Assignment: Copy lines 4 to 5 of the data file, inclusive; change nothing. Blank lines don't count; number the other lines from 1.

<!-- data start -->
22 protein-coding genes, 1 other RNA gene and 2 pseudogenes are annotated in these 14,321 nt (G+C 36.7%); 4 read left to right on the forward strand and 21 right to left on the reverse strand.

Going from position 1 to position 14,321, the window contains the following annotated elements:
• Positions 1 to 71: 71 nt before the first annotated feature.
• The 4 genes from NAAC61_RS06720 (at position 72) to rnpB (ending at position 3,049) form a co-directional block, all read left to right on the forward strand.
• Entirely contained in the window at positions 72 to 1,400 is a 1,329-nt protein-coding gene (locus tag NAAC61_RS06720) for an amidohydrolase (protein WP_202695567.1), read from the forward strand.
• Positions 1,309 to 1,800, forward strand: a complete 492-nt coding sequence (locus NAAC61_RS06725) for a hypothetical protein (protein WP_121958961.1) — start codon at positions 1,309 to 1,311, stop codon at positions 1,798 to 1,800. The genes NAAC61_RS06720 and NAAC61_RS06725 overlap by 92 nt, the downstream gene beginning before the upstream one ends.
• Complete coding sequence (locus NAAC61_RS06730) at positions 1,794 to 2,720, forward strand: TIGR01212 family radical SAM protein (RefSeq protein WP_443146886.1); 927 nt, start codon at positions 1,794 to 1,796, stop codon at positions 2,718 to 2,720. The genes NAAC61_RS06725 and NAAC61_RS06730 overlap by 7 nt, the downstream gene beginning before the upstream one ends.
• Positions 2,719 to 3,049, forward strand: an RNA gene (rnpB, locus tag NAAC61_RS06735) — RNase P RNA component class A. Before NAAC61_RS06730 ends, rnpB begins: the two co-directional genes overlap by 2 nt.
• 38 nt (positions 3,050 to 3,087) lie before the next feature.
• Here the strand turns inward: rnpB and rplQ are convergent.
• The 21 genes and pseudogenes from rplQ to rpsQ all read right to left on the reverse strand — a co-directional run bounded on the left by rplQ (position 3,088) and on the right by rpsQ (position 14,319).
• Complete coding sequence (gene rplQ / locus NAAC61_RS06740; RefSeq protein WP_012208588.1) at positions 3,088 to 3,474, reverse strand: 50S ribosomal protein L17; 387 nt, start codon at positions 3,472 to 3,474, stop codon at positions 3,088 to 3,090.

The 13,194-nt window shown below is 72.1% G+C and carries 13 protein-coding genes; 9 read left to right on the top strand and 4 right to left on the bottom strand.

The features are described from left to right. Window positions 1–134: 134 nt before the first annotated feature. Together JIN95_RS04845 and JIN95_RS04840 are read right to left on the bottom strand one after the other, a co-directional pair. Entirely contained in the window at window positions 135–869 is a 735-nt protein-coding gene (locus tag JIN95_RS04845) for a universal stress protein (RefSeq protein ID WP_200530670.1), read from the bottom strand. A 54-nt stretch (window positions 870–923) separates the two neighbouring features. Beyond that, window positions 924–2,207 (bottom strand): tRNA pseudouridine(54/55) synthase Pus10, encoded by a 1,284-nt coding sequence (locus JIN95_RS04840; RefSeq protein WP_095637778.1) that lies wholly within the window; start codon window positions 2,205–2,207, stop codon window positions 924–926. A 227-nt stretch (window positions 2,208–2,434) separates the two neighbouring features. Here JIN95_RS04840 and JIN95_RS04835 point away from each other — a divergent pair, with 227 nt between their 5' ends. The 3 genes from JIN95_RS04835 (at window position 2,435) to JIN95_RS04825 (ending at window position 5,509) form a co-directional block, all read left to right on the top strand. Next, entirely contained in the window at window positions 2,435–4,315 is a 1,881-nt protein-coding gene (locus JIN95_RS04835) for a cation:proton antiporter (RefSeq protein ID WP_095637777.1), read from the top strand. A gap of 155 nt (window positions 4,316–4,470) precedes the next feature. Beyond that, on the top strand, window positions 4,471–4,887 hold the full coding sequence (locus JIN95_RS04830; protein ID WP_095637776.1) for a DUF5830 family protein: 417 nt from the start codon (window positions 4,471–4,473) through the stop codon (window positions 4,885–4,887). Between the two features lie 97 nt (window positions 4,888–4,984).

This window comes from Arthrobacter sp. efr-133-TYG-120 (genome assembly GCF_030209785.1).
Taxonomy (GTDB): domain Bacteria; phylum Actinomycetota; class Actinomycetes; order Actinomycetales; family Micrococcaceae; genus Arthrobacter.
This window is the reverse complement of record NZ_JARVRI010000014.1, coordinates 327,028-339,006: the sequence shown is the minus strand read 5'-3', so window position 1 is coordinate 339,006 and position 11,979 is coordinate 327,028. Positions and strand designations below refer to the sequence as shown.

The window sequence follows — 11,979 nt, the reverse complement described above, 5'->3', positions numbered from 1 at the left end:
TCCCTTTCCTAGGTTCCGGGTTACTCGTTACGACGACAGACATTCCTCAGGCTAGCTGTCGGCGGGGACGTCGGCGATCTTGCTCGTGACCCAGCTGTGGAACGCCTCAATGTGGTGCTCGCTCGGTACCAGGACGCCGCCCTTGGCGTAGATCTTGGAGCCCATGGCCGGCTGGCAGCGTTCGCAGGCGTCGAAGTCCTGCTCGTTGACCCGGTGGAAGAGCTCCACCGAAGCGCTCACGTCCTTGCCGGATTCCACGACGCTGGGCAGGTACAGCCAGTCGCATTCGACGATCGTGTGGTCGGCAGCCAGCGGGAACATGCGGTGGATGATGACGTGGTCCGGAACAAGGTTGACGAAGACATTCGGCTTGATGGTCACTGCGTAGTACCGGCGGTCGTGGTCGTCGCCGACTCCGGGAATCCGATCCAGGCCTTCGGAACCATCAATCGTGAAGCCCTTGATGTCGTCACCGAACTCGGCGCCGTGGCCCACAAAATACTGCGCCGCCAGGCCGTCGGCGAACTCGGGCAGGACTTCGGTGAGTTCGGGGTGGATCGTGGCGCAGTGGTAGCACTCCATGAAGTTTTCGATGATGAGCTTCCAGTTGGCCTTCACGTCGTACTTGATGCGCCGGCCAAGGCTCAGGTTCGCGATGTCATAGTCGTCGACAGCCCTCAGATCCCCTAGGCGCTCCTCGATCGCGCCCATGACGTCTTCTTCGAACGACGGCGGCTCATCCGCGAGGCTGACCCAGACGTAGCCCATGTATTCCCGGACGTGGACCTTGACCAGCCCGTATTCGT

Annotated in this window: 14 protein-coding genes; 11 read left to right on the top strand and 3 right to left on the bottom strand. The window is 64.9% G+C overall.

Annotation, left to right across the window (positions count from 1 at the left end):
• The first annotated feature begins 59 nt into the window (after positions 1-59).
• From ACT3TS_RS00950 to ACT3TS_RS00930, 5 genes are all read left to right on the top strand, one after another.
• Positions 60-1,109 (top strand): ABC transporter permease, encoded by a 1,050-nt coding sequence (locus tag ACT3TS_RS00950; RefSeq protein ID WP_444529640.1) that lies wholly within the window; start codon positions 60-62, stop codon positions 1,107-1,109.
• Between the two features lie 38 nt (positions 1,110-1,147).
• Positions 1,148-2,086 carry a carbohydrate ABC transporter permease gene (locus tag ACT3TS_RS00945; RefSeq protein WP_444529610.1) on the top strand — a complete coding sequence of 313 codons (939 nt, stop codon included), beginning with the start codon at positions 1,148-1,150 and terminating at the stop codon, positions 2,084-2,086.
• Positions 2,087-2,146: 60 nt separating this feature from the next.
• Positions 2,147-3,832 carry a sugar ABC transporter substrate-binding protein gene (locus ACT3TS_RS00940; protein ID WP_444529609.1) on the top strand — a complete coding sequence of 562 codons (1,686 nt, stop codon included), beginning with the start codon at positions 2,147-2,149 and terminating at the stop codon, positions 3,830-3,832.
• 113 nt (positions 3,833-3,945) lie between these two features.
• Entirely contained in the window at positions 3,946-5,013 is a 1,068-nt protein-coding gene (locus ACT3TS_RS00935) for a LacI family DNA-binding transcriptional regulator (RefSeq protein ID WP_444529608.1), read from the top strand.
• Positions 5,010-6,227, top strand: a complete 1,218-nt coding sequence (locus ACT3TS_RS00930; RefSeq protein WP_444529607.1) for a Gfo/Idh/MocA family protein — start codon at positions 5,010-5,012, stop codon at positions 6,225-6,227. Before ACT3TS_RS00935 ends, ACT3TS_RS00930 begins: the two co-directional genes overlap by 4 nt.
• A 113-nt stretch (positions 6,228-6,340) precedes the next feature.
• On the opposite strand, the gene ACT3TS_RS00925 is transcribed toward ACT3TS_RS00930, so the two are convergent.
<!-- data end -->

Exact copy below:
• The 4 genes from NAAC61_RS06720 (at position 72) to rnpB (ending at position 3,049) form a co-directional block, all read left to right on the forward strand.
• Entirely contained in the window at positions 72 to 1,400 is a 1,329-nt protein-coding gene (locus tag NAAC61_RS06720) for an amidohydrolase (protein WP_202695567.1), read from the forward strand.